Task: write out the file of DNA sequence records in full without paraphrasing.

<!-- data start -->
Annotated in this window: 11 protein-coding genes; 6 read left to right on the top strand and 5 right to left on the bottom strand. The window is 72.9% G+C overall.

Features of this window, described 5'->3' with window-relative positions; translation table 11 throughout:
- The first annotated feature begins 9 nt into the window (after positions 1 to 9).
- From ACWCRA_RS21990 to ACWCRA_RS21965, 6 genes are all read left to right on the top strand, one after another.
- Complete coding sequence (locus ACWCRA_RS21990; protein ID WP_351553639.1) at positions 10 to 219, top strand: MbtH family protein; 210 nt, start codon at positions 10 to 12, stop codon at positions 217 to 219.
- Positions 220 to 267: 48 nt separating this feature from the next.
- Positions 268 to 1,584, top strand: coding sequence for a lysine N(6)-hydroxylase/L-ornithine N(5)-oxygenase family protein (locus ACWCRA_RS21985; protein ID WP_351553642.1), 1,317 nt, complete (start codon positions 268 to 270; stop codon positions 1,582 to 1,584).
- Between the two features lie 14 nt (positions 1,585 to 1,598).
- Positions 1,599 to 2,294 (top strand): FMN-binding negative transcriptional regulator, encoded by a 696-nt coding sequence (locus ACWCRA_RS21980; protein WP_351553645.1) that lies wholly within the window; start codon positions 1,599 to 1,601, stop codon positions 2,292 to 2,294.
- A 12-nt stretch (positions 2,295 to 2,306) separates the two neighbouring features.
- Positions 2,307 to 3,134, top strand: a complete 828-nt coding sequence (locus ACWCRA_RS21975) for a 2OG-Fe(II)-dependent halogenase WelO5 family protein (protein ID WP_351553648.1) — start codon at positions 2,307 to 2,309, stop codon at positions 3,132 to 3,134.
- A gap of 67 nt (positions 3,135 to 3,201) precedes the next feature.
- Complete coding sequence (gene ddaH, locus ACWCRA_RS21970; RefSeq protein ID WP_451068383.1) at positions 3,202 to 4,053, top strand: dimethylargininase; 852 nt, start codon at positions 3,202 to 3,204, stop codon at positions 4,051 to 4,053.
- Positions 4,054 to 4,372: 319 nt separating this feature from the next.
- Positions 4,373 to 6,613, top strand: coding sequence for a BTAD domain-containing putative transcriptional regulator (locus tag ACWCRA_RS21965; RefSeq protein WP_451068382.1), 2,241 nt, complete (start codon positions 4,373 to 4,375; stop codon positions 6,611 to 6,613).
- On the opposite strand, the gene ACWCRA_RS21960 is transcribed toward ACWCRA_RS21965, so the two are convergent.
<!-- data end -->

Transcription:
Annotated in this window: 11 protein-coding genes; 6 read left to right on the top strand and 5 right to left on the bottom strand. The window is 72.9% G+C overall.

Features of this window, described 5'->3' with window-relative positions; translation table 11 throughout:
- The first annotated feature begins 9 nt into the window (after positions 1 to 9).
- From ACWCRA_RS21990 to ACWCRA_RS21965, 6 genes are all read left to right on the top strand, one after another.
- Complete coding sequence (locus ACWCRA_RS21990; protein ID WP_351553639.1) at positions 10 to 219, top strand: MbtH family protein; 210 nt, start codon at positions 10 to 12, stop codon at positions 217 to 219.
- Positions 220 to 267: 48 nt separating this feature from the next.
- Positions 268 to 1,584, top strand: coding sequence for a lysine N(6)-hydroxylase/L-ornithine N(5)-oxygenase family protein (locus ACWCRA_RS21985; protein ID WP_351553642.1), 1,317 nt, complete (start codon positions 268 to 270; stop codon positions 1,582 to 1,584).
- Between the two features lie 14 nt (positions 1,585 to 1,598).
- Positions 1,599 to 2,294 (top strand): FMN-binding negative transcriptional regulator, encoded by a 696-nt coding sequence (locus ACWCRA_RS21980; protein WP_351553645.1) that lies wholly within the window; start codon positions 1,599 to 1,601, stop codon positions 2,292 to 2,294.
- A 12-nt stretch (positions 2,295 to 2,306) separates the two neighbouring features.
- Positions 2,307 to 3,134, top strand: a complete 828-nt coding sequence (locus ACWCRA_RS21975) for a 2OG-Fe(II)-dependent halogenase WelO5 family protein (protein ID WP_351553648.1) — start codon at positions 2,307 to 2,309, stop codon at positions 3,132 to 3,134.
- A gap of 67 nt (positions 3,135 to 3,201) precedes the next feature.
- Complete coding sequence (gene ddaH, locus ACWCRA_RS21970; RefSeq protein ID WP_451068383.1) at positions 3,202 to 4,053, top strand: dimethylargininase; 852 nt, start codon at positions 3,202 to 3,204, stop codon at positions 4,051 to 4,053.
- Positions 4,054 to 4,372: 319 nt separating this feature from the next.
- Positions 4,373 to 6,613, top strand: coding sequence for a BTAD domain-containing putative transcriptional regulator (locus tag ACWCRA_RS21965; RefSeq protein WP_451068382.1), 2,241 nt, complete (start codon positions 4,373 to 4,375; stop codon positions 6,611 to 6,613).
- On the opposite strand, the gene ACWCRA_RS21960 is transcribed toward ACWCRA_RS21965, so the two are convergent.